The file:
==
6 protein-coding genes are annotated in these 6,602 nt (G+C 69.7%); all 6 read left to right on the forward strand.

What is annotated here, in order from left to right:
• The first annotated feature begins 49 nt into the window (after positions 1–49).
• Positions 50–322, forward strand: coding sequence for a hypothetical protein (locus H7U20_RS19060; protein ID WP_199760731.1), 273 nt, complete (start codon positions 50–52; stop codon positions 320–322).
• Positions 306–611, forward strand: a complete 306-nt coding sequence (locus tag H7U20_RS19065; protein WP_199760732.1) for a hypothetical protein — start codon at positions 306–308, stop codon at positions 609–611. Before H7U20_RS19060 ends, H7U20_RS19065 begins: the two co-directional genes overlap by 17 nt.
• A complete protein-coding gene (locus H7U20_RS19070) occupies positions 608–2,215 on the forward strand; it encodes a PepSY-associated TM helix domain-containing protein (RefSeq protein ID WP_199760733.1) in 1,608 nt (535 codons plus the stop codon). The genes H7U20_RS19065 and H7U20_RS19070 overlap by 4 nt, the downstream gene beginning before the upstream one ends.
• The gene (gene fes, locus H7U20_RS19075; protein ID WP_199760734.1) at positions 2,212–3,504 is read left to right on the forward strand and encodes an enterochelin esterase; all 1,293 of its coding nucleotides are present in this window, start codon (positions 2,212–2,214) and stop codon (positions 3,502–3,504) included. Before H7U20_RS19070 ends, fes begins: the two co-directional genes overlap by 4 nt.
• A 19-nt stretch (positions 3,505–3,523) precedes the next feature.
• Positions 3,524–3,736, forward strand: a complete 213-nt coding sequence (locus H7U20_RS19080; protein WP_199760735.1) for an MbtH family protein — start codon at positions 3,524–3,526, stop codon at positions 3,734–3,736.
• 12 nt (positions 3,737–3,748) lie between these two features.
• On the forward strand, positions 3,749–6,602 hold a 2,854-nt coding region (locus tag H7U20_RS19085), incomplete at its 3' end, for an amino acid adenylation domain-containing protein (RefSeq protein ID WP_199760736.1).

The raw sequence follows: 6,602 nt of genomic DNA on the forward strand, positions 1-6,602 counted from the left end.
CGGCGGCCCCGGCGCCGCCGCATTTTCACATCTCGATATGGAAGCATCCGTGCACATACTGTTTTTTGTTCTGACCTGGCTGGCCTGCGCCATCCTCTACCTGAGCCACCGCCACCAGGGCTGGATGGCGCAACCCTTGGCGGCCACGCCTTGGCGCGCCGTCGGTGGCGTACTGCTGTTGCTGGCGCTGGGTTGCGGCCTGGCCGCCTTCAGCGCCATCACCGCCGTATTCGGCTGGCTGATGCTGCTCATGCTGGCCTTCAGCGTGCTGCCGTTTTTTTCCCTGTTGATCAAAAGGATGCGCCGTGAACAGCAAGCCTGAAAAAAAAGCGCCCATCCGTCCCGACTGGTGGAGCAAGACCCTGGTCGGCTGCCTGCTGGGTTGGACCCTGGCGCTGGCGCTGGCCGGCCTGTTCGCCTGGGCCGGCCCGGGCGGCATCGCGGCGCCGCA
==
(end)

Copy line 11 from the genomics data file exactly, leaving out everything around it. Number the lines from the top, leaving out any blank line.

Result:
• On the forward strand, positions 3,749–6,602 hold a 2,854-nt coding region (locus tag H7U20_RS19085), incomplete at its 3' end, for an amino acid adenylation domain-containing protein (RefSeq protein ID WP_199760736.1).